I can see how answer choice (A) is correct here, but I'm still confused as to why (E) is wrong. I was thinking that the patients may not be responding to the treatment because they don't need it, or that the treatment is too strong and they might do better without it. So the therapist doesn't take into consideration that maybe the patient doesn't need treatment at all. Couldn't that be a flaw too?
Any feedback is appreciated!
#10 - Interviewer: You have shown that biofeedback, dietary
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Interesting question. In other contexts, that could indeed be a flaw, but here, we are only dealing with insomniacs--so presumably they all need some type of treatment.
And since it's about whether or not these insomniacs respond positively to treatment, that doesn't really concern the question of whether they actually get worse with treatment.
And with this one in particular, when the argument gets broken down, it becomes much more recognizably circular:
Interviewer: You claim the treatment works on everyone, but some people don't respond to the treatment.
Therapist: Everyone who does the treatment responds. If they don't respond, they must not be doing the treatment.
It's like this:
Me: Everyone likes me.
You: I just spoke with ten people who say they do not like you.
Me: Everyone likes me. If those guys claim not to, they must be lying.
Based on the circular reasoning found in both examples, there is no way to disprove the flawed argument, which is the answer provided in choice A.
I hope that's helpful! let me know--thanks!
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Thanks, I think its much clearer now.
I sometimes try to fix the flaw in each answer choice to see if it would repair the argument. Usually if it does repair the argument somehow that gives me a clue that it might be the right answer.
If we tried to repair the argument with (E), the therapist could still say "maybe some people don't need treatment, but for those who need treatment or choose treatment still won't be responding unless they try harder." So essentially the therapist's argument still wouldn't change.
Am I on the right track here?
Thanks for your response.
I can see what you're getting at with attempting to fix each flaw, but it seems like that could take a lot of time and effort, and sometimes might lead you to force a square peg into a round hole and force the wrong answer choice.
I would recommend that after you've read the question, but before considering the answer choices, you make sure to prephrase the answer. Then, look at the answer choices and just see whether they accurately describe what is going on in the stimulus. If the description is accurate, and describes the problem with the author's reasoning, then it must be the correct answer choice.
It would also be worthwhile to familiarize yourself with the way the testmakers have described various reasoning flaws in the past. It's striking how often they go back to the same language, and this makes it much easier to prephrase the answer before looking at the answer choices (althought this one would have been pretty tough to prephrase verbatim!).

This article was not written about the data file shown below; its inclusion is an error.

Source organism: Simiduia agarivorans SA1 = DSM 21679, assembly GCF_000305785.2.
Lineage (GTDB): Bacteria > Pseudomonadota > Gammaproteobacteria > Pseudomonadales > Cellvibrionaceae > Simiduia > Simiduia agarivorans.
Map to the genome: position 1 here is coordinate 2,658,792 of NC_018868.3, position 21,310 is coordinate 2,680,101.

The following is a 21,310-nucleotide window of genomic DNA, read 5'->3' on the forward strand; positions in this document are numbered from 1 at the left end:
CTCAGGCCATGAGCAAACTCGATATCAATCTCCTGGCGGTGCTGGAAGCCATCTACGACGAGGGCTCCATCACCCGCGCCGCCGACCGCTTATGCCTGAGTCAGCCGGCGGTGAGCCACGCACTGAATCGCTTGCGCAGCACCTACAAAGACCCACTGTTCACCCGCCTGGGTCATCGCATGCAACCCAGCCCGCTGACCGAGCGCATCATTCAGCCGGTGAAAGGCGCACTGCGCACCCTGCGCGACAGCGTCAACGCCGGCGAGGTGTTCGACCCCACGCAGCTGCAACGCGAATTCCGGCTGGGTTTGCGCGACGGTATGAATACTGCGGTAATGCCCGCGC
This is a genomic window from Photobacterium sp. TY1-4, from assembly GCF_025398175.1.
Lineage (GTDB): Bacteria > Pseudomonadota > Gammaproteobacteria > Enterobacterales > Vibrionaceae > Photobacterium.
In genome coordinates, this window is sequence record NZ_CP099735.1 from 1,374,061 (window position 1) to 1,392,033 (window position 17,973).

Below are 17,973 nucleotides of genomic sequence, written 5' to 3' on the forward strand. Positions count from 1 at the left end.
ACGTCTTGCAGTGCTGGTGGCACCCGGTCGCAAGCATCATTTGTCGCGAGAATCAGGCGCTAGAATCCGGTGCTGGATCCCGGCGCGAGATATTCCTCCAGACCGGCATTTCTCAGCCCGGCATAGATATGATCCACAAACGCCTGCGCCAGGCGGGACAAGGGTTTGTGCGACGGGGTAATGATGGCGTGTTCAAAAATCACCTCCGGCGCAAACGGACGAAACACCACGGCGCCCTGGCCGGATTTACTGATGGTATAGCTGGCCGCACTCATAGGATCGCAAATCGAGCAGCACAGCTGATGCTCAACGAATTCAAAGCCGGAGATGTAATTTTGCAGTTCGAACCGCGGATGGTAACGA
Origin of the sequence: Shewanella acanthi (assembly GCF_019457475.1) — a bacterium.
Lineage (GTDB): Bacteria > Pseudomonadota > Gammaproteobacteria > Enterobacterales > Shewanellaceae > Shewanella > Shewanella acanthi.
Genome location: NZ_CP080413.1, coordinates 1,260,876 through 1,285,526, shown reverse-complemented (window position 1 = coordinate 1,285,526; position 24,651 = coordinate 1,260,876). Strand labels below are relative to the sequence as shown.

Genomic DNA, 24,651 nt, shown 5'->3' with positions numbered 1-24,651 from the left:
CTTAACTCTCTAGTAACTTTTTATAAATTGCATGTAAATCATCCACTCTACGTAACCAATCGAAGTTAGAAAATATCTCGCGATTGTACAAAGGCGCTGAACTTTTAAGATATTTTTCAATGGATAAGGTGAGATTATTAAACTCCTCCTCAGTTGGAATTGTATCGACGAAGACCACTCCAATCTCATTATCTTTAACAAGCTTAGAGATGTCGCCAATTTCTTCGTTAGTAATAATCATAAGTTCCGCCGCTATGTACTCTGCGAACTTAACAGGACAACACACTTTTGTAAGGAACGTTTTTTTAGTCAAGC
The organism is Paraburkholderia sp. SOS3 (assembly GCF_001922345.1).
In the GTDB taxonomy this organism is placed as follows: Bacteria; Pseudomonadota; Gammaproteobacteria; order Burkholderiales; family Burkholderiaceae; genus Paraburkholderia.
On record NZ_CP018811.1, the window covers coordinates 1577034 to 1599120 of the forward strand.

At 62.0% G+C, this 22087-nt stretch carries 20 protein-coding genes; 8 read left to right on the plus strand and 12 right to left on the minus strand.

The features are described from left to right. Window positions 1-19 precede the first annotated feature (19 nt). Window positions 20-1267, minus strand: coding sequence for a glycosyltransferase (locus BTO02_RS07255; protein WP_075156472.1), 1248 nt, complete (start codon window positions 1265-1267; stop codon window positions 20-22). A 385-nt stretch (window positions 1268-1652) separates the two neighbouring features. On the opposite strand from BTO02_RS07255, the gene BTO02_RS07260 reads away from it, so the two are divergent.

I hope that's helpful--let me know--thanks!
PowerScore Test Preparation
I see the explanation above and I'm assuming the flaw in the argument is that its circular. Ive never the wording that is used in answer choice A to describe a circular argument.
Is A basically saying "the therapist dismisses evidence against his assertion that his treatment always works"..
again I've never seen that wording to describe a flawed circular reasoning. So if the way I parsed out the grammar and meaning in answer choice A is correct, please let me know, and if its wrong, please let me know and maybe break it down for me. Thanks!
While I concur that the Therapist's argument, as the Interviewer characterizes it, could indeed be circular, the actual flaw in the Therapist's response is more akin to an old favorite, causal reasoning.
Essentially, we're not primarily concerned here with the claim that "with rigorous adherence to the proper treatment, any case of insomnia is curable;" instead, we're concerned with the Therapist's claim that if patients don't respond to treatment, it must be because they're not being rigorous.
Note the causal construction here that matches the structure of the Therapist's response. Thus, if we were to choose a flaw to describe this reasoning, we could prephrase that the Therapist assumes that there is only one possible cause for the failure of the treatment and neglects to consider other possible causes.
Here we can observe the close match between this causal prephrase and the credited answer choice.
I struggled with the referential phrasing in choice A... Which "evidence" does choice A refer to? Or more broadly, what does "disconfirming evidence" mean in the context of the passage?
"(A) It precludes the possibility of disconfirming evidence" is simply saying that their statement is impossible to disprove with evidence--in this case, they claim that if patients don't respond to treatment, it must be because they're not rigorous, but they ignore all other alternative possibilities that might explain this problem.
I hope this answers your question!
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